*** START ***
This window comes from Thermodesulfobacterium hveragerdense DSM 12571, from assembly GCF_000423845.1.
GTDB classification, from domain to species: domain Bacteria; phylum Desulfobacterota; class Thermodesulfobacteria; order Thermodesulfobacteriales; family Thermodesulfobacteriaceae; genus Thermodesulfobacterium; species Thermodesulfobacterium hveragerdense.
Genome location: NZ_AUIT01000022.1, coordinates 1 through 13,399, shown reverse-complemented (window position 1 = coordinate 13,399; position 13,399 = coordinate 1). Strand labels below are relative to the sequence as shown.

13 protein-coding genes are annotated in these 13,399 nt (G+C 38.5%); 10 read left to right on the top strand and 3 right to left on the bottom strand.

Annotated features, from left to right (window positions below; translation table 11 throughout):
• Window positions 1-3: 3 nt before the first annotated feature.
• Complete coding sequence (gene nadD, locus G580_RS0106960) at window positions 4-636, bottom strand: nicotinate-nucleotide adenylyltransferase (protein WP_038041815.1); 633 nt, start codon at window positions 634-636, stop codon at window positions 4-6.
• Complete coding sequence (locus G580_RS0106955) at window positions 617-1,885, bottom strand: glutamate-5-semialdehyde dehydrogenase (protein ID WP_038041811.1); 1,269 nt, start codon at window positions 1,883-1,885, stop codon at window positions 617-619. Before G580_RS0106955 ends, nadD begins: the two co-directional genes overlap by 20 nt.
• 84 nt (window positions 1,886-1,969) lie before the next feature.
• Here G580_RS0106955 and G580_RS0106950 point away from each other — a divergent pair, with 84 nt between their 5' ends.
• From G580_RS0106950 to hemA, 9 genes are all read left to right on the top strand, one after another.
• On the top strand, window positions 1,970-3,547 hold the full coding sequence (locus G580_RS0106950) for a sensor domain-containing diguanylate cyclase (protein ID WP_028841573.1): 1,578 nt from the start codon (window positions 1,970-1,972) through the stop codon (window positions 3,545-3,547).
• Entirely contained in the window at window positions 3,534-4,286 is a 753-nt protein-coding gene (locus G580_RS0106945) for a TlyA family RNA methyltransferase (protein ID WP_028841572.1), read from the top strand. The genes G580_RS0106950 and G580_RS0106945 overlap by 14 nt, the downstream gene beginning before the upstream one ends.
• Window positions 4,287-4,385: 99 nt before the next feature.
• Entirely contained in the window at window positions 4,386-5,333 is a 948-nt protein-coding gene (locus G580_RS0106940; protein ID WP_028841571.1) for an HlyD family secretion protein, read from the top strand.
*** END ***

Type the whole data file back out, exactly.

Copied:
This window comes from Thermodesulfobacterium hveragerdense DSM 12571, from assembly GCF_000423845.1.
GTDB classification, from domain to species: domain Bacteria; phylum Desulfobacterota; class Thermodesulfobacteria; order Thermodesulfobacteriales; family Thermodesulfobacteriaceae; genus Thermodesulfobacterium; species Thermodesulfobacterium hveragerdense.
Genome location: NZ_AUIT01000022.1, coordinates 1 through 13,399, shown reverse-complemented (window position 1 = coordinate 13,399; position 13,399 = coordinate 1). Strand labels below are relative to the sequence as shown.

13 protein-coding genes are annotated in these 13,399 nt (G+C 38.5%); 10 read left to right on the top strand and 3 right to left on the bottom strand.

Annotated features, from left to right (window positions below; translation table 11 throughout):
• Window positions 1-3: 3 nt before the first annotated feature.
• Complete coding sequence (gene nadD, locus G580_RS0106960) at window positions 4-636, bottom strand: nicotinate-nucleotide adenylyltransferase (protein WP_038041815.1); 633 nt, start codon at window positions 634-636, stop codon at window positions 4-6.
• Complete coding sequence (locus G580_RS0106955) at window positions 617-1,885, bottom strand: glutamate-5-semialdehyde dehydrogenase (protein ID WP_038041811.1); 1,269 nt, start codon at window positions 1,883-1,885, stop codon at window positions 617-619. Before G580_RS0106955 ends, nadD begins: the two co-directional genes overlap by 20 nt.
• 84 nt (window positions 1,886-1,969) lie before the next feature.
• Here G580_RS0106955 and G580_RS0106950 point away from each other — a divergent pair, with 84 nt between their 5' ends.
• From G580_RS0106950 to hemA, 9 genes are all read left to right on the top strand, one after another.
• On the top strand, window positions 1,970-3,547 hold the full coding sequence (locus G580_RS0106950) for a sensor domain-containing diguanylate cyclase (protein ID WP_028841573.1): 1,578 nt from the start codon (window positions 1,970-1,972) through the stop codon (window positions 3,545-3,547).
• Entirely contained in the window at window positions 3,534-4,286 is a 753-nt protein-coding gene (locus G580_RS0106945) for a TlyA family RNA methyltransferase (protein ID WP_028841572.1), read from the top strand. The genes G580_RS0106950 and G580_RS0106945 overlap by 14 nt, the downstream gene beginning before the upstream one ends.
• Window positions 4,287-4,385: 99 nt before the next feature.
• Entirely contained in the window at window positions 4,386-5,333 is a 948-nt protein-coding gene (locus G580_RS0106940; protein ID WP_028841571.1) for an HlyD family secretion protein, read from the top strand.